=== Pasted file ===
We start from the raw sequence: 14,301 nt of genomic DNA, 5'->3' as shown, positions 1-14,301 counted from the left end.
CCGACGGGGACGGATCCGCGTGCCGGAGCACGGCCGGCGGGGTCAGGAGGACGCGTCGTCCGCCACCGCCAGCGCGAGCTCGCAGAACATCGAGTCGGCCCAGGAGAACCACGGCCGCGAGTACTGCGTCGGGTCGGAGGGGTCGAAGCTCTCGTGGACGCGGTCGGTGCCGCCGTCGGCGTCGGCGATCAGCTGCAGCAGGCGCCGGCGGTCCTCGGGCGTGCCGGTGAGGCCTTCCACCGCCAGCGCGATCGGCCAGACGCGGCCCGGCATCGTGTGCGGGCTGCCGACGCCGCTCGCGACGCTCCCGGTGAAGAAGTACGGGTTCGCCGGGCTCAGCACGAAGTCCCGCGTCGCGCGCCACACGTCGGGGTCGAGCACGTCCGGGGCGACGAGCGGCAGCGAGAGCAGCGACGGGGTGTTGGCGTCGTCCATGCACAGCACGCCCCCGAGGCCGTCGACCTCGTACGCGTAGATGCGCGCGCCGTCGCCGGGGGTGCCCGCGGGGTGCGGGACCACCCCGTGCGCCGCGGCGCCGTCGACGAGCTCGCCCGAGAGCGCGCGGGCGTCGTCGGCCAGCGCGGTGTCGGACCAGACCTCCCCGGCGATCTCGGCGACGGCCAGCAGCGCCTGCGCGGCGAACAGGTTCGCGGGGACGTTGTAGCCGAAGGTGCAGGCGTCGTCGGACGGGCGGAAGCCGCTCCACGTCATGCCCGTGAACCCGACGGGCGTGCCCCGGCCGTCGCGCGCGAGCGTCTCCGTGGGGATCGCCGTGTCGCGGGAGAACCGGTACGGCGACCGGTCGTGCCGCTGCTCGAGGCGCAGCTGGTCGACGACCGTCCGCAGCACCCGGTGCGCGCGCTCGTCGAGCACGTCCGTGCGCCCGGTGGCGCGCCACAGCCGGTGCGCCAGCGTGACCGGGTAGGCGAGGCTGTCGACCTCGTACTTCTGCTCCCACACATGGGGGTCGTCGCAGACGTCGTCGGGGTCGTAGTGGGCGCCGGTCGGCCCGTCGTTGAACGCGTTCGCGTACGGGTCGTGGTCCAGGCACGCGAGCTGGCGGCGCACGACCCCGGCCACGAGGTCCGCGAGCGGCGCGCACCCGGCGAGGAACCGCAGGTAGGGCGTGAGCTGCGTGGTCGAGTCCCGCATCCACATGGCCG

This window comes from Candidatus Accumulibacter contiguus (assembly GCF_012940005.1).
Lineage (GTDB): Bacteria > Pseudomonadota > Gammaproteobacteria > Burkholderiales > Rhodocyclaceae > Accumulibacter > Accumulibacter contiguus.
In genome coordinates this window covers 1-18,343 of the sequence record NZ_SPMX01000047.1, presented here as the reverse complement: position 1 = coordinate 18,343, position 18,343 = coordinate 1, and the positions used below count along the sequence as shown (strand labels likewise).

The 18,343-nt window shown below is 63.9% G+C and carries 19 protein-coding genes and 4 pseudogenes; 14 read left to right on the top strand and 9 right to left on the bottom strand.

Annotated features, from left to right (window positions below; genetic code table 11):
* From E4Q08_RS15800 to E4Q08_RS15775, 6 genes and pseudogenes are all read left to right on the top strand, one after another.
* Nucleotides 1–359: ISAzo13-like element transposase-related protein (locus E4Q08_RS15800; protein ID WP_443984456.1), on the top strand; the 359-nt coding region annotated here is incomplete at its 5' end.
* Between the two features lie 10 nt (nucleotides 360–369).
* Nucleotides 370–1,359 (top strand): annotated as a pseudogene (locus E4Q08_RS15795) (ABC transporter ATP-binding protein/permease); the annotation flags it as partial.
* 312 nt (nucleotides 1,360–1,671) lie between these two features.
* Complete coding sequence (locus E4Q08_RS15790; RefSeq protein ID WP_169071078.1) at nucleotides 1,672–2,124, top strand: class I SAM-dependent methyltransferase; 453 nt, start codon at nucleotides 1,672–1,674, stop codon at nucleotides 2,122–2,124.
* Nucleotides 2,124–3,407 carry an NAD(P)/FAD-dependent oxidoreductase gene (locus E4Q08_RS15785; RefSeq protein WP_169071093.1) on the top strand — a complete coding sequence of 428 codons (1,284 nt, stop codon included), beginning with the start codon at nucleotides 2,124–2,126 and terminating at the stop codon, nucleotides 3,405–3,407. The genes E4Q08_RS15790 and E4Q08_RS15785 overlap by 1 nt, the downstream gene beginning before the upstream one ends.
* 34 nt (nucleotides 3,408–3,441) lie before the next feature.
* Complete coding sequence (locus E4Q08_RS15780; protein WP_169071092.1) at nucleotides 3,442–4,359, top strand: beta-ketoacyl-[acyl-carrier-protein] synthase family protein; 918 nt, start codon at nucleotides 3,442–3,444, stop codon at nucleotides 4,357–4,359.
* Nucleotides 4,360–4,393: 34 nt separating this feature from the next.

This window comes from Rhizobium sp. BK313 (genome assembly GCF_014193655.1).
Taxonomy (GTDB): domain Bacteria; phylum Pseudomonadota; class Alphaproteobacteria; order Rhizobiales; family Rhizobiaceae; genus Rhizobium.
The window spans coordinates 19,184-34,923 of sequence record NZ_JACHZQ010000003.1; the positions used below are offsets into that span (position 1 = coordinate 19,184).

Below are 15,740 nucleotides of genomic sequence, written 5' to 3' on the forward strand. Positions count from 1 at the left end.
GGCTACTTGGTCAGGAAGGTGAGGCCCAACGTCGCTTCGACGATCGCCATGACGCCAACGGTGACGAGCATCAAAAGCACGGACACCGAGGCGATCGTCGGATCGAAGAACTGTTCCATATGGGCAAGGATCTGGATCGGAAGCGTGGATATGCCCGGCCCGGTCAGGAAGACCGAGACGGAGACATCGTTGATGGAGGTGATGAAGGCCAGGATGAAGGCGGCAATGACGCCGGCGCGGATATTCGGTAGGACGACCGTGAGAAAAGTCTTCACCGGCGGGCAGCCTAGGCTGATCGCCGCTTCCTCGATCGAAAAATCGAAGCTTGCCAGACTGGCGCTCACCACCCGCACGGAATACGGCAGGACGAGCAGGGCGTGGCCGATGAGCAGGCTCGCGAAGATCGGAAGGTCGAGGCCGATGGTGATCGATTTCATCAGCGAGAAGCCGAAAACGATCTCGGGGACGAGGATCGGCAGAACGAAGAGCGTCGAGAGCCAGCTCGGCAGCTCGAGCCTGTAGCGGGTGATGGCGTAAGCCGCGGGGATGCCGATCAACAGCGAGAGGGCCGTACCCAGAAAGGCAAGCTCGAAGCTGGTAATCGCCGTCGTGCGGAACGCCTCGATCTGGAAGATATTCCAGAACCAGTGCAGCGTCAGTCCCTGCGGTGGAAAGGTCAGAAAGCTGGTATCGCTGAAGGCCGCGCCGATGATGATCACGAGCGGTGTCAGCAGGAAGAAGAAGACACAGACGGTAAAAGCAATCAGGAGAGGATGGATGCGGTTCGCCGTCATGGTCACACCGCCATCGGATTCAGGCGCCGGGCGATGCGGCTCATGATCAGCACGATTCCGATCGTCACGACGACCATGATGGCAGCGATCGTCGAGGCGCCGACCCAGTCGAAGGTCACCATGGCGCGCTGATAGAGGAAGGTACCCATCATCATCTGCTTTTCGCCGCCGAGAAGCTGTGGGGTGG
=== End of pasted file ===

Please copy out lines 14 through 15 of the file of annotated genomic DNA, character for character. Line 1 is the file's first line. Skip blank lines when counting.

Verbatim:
* Nucleotides 2,124–3,407 carry an NAD(P)/FAD-dependent oxidoreductase gene (locus E4Q08_RS15785; RefSeq protein WP_169071093.1) on the top strand — a complete coding sequence of 428 codons (1,284 nt, stop codon included), beginning with the start codon at nucleotides 2,124–2,126 and terminating at the stop codon, nucleotides 3,405–3,407. The genes E4Q08_RS15790 and E4Q08_RS15785 overlap by 1 nt, the downstream gene beginning before the upstream one ends.
* 34 nt (nucleotides 3,408–3,441) lie before the next feature.